The old adage, “The job’s not finished ‘til the paperwork’s done,” is turned on its head when it comes to a Health Canada Drug Establishment License (DEL), where no job starts until the paperwork is done. Health Canada requires anything that might serve as medical treatment — whether it is a pharmaceutical drug or device — be produced and tested according to specific standards. These standards are defined by Good Manufacturing Practice (GMP) and, before an organization can be granted a DEL, it must meet or exceed the expectations of Health Canada auditors. 
In this light, it is easy to understand William Leigh’s excitement about his department’s newly minted DEL. As chair of the Department of Chemistry and Chemical Biology at McMaster University in Hamilton, Ont., part of his responsibility lies in overseeing one of the largest nuclear magnetic resonance (NMR) spectroscopy labs in the country, a site with no fewer than eight instruments equipped for a wide range of analytical activities.

For many years pharmaceutical companies have regularly sought out the capability and expertise of these McMaster facilities in support of their research and development projects. However, analytical data that is obtained outside the rigorous controls of GMP can be used for R&D purposes but not for quality control of drug products heading to market. The new DEL and accompanying designation of the McMaster analytical labs as a GMP-testing facility means that the data they acquire can be integrated directly into a much wider range of their industry clients’ activities.  

Leigh regards the Health Canada certification as a major step forward for Canadian academic laboratories. More specifically, he regards the DEL as a practical means of ensuring that these research platforms can continue to flourish and grow in the face of increasing budgetary pressures. It also benefits students, who get a first-hand look at the kind of regulated environment where they may spend their careers, he says. “Many students go on to work in GMP environments and it’s to their advantage to understand what this means before they graduate. Every summer student, every grad student and every post doc has to go through a GMP orientation session where the nuts and bolts of the system are explained to them so they gain a fundamental understanding of the concept of a GMP lab.”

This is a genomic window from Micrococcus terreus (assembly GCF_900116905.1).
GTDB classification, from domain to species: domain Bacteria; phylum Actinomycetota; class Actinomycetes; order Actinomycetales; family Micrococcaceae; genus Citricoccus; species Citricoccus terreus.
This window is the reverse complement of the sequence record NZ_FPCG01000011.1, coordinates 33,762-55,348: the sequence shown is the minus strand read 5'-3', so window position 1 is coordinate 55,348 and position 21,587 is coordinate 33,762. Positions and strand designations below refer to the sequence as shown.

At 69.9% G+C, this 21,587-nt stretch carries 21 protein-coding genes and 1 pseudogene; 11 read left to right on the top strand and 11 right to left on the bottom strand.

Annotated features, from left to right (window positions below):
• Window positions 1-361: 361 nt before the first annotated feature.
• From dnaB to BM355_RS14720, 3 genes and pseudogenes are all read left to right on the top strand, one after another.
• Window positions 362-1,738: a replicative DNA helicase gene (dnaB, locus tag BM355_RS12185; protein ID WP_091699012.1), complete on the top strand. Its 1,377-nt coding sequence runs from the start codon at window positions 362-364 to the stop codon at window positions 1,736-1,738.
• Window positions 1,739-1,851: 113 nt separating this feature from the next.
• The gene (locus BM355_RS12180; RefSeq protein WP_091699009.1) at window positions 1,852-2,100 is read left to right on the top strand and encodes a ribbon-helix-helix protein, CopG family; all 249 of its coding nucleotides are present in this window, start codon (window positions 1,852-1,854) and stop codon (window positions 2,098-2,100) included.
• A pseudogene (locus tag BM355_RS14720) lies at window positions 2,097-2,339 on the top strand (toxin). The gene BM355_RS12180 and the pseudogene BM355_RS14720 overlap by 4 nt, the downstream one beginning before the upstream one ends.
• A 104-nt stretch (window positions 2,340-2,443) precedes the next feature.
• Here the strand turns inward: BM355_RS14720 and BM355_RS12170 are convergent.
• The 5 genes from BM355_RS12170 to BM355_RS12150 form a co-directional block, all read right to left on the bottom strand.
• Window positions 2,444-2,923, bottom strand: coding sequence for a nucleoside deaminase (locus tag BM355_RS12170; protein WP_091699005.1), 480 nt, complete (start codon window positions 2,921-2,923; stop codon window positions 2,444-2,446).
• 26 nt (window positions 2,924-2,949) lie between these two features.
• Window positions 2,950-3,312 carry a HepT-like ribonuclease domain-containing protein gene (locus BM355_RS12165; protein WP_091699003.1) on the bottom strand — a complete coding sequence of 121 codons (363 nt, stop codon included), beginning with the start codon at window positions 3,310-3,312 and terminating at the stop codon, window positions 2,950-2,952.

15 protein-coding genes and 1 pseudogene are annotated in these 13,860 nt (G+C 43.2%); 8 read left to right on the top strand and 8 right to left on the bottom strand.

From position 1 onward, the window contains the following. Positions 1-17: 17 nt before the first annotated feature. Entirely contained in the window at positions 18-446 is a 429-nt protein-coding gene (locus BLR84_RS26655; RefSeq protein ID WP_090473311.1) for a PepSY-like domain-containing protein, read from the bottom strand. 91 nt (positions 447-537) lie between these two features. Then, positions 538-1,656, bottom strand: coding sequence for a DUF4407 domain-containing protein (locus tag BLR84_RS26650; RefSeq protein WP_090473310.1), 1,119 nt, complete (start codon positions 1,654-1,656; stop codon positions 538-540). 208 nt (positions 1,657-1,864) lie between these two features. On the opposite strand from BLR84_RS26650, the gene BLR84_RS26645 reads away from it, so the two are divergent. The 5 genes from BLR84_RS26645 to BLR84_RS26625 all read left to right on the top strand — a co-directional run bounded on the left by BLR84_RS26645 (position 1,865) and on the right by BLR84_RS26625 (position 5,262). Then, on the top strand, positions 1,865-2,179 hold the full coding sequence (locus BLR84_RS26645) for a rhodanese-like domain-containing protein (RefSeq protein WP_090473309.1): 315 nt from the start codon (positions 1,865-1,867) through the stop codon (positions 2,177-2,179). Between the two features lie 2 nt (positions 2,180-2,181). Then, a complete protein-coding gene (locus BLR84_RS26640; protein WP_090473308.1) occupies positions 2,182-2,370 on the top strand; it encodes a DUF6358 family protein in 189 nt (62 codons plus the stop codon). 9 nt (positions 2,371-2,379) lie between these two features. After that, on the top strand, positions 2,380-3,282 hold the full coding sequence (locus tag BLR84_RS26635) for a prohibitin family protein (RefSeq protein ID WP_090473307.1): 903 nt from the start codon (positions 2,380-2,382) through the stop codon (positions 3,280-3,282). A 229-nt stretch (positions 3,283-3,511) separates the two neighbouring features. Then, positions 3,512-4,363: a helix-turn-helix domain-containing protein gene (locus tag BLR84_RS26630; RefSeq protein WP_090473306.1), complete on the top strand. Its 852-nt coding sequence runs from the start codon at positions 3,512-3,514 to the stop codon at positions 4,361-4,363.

Although the technical staff at McMaster have long been aware of the need for more extensive quality certification that would make it possible to expand the external services they could offer to industrial clients, the push to obtain the DEL really got underway in 2013. The work fell to a seven-member team led by quality manager Dan Sorensen, whose previous experience at drug giant Merck gave him invaluable knowledge of the processes and expectations demanded by the industry. Sorensen admits that setting up a GMP lab from scratch was new territory for him and argues that the result has given the research facility new horizons for its academic and industrial work. “The overall success of the project was very much due to the team effort,” he says. “Passing the audit is testament to the fact that we built a unique quality management system with procedures based upon our combined practical experiences that reflected what we actually did, rather than setting standards that we couldn’t meet.”